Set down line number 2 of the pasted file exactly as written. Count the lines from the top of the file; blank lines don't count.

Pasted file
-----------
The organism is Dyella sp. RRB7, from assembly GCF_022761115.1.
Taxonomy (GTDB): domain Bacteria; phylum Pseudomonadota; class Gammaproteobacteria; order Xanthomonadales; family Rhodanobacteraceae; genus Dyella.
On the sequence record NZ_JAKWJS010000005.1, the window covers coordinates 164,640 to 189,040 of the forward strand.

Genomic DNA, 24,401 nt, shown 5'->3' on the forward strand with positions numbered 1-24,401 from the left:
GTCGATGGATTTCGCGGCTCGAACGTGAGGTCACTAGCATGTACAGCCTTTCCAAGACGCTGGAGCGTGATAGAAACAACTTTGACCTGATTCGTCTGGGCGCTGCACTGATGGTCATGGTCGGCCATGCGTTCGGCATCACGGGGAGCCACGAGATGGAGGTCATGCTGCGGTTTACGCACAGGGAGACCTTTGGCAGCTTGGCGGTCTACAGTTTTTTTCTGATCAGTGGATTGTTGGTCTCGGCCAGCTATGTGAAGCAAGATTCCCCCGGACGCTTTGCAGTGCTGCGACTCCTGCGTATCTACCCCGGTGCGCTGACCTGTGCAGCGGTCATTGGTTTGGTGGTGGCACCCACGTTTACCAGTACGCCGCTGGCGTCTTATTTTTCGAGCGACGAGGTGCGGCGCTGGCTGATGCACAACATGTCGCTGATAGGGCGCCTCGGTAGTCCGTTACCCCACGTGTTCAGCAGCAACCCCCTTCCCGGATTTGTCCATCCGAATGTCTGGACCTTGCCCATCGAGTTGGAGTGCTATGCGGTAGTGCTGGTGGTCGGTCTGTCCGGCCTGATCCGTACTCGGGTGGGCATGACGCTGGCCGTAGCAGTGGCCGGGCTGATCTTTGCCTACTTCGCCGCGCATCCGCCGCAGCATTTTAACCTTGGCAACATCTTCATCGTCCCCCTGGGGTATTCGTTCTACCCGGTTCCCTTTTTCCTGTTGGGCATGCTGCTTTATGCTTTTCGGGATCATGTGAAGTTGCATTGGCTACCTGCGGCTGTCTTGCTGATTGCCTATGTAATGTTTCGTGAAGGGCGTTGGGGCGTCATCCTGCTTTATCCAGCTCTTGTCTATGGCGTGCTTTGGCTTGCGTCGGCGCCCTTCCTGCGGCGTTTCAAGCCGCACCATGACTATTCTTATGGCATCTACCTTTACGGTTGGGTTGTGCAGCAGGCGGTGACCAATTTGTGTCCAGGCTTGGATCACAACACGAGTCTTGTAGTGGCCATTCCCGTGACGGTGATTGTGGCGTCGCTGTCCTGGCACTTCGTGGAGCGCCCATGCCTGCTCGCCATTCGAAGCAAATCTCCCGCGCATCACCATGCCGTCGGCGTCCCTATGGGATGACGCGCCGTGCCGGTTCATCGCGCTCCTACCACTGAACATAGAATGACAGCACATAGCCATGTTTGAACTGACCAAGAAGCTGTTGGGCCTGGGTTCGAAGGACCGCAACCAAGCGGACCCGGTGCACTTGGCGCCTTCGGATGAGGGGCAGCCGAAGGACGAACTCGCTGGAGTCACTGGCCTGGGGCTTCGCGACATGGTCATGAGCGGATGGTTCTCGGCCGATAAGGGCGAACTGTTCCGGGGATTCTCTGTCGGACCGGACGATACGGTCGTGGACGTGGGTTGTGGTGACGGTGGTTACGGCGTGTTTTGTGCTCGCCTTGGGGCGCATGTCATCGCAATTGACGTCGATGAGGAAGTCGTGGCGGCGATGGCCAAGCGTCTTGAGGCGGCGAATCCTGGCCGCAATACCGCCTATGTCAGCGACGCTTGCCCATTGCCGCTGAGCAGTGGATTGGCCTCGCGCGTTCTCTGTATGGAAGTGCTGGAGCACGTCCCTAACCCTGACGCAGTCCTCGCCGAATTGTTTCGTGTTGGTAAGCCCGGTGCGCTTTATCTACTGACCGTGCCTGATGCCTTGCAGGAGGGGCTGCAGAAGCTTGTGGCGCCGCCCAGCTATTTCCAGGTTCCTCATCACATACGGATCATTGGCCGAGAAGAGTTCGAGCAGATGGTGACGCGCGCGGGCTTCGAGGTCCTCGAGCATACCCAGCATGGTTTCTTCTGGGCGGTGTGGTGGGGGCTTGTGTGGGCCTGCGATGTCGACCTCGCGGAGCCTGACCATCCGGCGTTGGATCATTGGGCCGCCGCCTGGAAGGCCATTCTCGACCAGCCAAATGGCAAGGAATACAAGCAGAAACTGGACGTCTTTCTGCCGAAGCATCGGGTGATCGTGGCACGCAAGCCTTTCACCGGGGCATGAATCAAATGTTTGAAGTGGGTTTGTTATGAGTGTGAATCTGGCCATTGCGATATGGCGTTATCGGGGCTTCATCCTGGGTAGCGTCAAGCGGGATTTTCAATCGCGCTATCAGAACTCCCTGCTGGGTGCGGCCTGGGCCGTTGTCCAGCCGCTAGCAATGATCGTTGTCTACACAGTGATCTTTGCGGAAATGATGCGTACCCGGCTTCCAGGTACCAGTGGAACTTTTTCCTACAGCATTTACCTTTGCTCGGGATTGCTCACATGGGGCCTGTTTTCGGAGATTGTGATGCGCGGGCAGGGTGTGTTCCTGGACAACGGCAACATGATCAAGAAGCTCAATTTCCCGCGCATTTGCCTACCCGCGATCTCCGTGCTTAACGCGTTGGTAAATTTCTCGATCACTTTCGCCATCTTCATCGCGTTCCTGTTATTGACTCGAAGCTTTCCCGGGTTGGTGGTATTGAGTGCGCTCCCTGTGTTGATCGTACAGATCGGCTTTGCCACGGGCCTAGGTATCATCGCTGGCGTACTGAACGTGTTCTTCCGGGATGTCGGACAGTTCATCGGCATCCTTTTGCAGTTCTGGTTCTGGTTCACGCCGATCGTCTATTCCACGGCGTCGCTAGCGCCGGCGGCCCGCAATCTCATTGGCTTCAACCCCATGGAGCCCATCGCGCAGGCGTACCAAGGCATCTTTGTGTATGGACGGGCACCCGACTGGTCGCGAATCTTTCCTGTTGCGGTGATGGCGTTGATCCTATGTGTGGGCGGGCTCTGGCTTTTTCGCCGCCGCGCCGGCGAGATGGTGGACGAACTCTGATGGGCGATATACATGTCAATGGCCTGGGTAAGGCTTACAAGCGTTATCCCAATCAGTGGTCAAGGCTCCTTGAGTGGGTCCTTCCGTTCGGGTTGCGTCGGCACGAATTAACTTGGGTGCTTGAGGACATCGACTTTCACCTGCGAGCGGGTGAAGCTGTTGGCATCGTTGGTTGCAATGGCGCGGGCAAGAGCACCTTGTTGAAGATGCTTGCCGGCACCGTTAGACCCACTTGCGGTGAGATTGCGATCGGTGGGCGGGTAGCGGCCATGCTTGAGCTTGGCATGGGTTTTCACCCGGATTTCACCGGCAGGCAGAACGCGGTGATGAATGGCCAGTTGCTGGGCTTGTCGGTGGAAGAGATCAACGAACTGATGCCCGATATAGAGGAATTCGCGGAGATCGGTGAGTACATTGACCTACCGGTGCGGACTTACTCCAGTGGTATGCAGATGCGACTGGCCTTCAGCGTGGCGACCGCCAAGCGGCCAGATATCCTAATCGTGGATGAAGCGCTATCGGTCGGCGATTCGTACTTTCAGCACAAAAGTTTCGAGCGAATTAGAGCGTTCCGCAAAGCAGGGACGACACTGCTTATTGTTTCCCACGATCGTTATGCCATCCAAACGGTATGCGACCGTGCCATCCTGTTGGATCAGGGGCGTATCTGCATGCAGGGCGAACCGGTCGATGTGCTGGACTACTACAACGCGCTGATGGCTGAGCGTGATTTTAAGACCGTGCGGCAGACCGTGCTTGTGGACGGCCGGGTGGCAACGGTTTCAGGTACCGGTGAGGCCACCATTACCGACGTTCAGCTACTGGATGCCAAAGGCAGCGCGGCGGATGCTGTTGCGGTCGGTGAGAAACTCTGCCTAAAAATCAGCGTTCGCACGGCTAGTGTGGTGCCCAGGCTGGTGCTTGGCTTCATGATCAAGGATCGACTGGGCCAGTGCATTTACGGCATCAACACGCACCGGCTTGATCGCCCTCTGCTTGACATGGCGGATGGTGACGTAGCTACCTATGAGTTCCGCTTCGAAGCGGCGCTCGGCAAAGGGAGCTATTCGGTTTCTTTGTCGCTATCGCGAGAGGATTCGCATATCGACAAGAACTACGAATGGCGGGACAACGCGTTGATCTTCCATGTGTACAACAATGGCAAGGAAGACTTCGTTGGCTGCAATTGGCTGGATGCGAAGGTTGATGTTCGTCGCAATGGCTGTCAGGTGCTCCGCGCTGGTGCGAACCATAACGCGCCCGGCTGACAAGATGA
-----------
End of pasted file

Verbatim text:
Taxonomy (GTDB): domain Bacteria; phylum Pseudomonadota; class Gammaproteobacteria; order Xanthomonadales; family Rhodanobacteraceae; genus Dyella.